Welcome to AuthenticSound, an innovative and open platform of musical experimentation. Particular focus is made on tempo research, as we believe this is the most important and major missing link in reconstructing the composer's original intention. Maelzel’s 1815 metronome opened for generations to come the possibility to finally mark the intended tempi with the greatest precision. The metronome markings will be sent to you very soon. Do wait for them, Beethoven wrote at the very end of his life to his publisher Schott. In our century, such indications are certainly necessary.
Though dozens, if not hundreds of his contemporaries embraced the metronome, historical metronome marks are largely ignored today, for the simple reason they seem to make no sense. Continuous rates of 15 till 25 notes a second are no exception in both fast and slow movements and for over a century now, the world searched in vain for an answer to what seems to be an unsolvable musical mystery. According to the philosophy of Thomas Kuhn, it shouldn’t be surprising that both scholars and musicians keep looking in the same direction over and over again. As puzzle-solvers (Kuhn), they came up with theories ranging from broken metronomes over lighter instruments being easier to play till adhering even a god-like status to the 19th century musician.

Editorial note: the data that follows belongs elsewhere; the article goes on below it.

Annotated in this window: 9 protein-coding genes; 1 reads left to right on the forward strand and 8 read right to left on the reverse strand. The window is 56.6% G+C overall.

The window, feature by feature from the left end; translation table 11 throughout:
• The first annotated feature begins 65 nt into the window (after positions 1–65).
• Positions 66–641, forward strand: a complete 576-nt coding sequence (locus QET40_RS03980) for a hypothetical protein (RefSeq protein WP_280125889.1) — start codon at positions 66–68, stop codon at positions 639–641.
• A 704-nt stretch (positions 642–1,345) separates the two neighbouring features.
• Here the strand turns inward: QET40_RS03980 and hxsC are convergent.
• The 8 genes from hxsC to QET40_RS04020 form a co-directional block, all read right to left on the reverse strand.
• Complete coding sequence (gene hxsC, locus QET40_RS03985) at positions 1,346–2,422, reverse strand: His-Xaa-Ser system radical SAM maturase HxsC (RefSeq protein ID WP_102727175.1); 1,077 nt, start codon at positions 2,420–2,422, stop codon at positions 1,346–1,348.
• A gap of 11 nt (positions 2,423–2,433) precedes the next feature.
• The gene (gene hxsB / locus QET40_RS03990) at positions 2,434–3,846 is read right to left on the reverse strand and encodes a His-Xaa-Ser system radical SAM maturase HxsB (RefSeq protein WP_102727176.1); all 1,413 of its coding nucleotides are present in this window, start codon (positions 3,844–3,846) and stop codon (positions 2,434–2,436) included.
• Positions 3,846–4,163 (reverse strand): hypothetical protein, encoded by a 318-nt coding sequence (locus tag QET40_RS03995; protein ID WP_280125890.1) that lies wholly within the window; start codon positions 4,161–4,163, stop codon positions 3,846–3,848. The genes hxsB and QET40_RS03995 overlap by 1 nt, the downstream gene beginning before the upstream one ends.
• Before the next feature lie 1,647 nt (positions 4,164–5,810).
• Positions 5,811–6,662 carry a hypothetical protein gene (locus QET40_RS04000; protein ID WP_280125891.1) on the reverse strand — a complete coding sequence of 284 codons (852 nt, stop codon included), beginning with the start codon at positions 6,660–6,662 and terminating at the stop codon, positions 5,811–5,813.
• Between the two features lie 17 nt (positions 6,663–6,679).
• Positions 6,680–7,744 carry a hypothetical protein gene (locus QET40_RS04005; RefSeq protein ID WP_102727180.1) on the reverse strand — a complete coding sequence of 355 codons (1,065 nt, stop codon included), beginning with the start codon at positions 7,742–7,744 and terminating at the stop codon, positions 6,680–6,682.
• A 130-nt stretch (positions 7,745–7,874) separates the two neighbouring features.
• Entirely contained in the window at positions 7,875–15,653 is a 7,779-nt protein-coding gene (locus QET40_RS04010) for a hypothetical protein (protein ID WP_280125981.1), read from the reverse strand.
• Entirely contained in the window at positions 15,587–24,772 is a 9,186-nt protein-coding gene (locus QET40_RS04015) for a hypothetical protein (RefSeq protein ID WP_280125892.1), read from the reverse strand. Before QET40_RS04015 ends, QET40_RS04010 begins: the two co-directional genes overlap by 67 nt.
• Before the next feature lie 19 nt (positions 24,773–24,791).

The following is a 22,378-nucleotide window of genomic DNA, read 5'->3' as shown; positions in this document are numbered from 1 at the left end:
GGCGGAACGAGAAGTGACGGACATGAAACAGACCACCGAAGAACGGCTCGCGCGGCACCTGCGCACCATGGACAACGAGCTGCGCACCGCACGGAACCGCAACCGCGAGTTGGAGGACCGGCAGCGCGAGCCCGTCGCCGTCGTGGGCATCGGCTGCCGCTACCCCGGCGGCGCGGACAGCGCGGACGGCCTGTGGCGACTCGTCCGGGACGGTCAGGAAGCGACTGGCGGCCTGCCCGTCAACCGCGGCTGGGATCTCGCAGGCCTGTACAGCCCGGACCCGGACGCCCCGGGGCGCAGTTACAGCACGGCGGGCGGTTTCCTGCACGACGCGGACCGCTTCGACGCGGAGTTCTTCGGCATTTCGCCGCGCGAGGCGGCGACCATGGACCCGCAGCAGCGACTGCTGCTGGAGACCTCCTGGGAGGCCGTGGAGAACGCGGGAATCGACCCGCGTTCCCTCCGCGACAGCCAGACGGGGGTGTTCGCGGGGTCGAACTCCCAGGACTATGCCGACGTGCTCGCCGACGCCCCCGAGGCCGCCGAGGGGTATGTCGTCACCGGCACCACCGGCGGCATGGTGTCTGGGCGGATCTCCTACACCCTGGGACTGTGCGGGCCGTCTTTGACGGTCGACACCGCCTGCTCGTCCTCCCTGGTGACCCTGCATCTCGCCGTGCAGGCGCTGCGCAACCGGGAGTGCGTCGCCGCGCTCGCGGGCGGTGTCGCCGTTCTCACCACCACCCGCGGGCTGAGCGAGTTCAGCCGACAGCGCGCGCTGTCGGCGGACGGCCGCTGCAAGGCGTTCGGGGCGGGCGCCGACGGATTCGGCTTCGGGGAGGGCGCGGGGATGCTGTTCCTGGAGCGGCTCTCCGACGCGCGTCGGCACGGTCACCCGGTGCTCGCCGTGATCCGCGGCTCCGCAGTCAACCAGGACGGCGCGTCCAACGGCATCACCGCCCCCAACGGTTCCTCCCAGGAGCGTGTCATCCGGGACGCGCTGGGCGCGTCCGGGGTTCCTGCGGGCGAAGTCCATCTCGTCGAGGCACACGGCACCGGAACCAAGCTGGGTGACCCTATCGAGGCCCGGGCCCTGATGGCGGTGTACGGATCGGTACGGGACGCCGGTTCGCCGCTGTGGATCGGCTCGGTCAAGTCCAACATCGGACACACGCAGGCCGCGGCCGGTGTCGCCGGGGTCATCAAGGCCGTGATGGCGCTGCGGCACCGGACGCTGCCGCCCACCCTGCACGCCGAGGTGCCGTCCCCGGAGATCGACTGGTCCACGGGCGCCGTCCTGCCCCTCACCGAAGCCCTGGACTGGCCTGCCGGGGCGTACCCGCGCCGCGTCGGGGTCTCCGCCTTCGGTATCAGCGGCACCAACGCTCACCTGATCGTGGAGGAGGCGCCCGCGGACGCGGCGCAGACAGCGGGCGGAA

The solution lies in the centuries before, where it was customary to measure time with a two-fold movement : the up and down of the foot or the arm, arsis/thesis, the Tactus, the Schlag, beat, battement,… transferred since Mersenne in the back and forth of an adjustable pendulum or metronome. The left and right movement forms the unity of the (whole) swing as it still applies to physics today. Some, as for instance Talsma in 1980 tried to establish a working theory around this concept already, but failed in either seeing the entire historical evolution or created exceptions where there weren’t. A comprehensive and new historical evolution of this practice, called the WBMP - the Whole Beat Metronome Practice is to be described in the upcoming book “Fixing the Beethoven Mistake” as it is being demonstrated in multiple recordings. The WBMP indeed is a practice, contrary to the modern (Single Beat) reading who, by lack of general application still is (and probably will be forever) in the stage of theory. Yes, the WBMP results in tempi slower (not half!) than the modern ones, but it allows us to exactly match the metronome mark left by the composer. And by that, a whole new world opens, a musical paradise that we are delighted to show to you.